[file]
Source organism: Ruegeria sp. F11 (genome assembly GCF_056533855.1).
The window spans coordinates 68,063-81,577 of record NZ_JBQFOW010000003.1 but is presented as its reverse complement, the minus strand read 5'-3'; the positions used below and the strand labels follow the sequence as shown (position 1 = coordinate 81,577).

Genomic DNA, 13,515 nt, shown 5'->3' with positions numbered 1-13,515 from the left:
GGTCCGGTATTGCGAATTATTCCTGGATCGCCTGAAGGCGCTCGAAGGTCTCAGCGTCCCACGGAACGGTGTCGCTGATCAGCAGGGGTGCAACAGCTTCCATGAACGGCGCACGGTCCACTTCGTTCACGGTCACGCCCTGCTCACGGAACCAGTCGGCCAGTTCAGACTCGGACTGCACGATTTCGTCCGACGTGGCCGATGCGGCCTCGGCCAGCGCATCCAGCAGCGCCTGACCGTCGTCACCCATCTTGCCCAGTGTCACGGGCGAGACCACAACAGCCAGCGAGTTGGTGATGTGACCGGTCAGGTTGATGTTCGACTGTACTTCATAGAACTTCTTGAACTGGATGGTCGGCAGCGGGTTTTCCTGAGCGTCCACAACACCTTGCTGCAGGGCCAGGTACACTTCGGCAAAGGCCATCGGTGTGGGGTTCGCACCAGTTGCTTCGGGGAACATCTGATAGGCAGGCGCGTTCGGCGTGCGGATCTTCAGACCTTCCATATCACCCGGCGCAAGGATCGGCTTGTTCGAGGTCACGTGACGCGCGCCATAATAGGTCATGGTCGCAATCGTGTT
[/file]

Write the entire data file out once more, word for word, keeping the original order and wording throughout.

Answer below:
Source organism: Ruegeria sp. F11 (genome assembly GCF_056533855.1).
The window spans coordinates 68,063-81,577 of record NZ_JBQFOW010000003.1 but is presented as its reverse complement, the minus strand read 5'-3'; the positions used below and the strand labels follow the sequence as shown (position 1 = coordinate 81,577).

Genomic DNA, 13,515 nt, shown 5'->3' with positions numbered 1-13,515 from the left:
GGTCCGGTATTGCGAATTATTCCTGGATCGCCTGAAGGCGCTCGAAGGTCTCAGCGTCCCACGGAACGGTGTCGCTGATCAGCAGGGGTGCAACAGCTTCCATGAACGGCGCACGGTCCACTTCGTTCACGGTCACGCCCTGCTCACGGAACCAGTCGGCCAGTTCAGACTCGGACTGCACGATTTCGTCCGACGTGGCCGATGCGGCCTCGGCCAGCGCATCCAGCAGCGCCTGACCGTCGTCACCCATCTTGCCCAGTGTCACGGGCGAGACCACAACAGCCAGCGAGTTGGTGATGTGACCGGTCAGGTTGATGTTCGACTGTACTTCATAGAACTTCTTGAACTGGATGGTCGGCAGCGGGTTTTCCTGAGCGTCCACAACACCTTGCTGCAGGGCCAGGTACACTTCGGCAAAGGCCATCGGTGTGGGGTTCGCACCAGTTGCTTCGGGGAACATCTGATAGGCAGGCGCGTTCGGCGTGCGGATCTTCAGACCTTCCATATCACCCGGCGCAAGGATCGGCTTGTTCGAGGTCACGTGACGCGCGCCATAATAGGTCATGGTCGCAATCGTGTT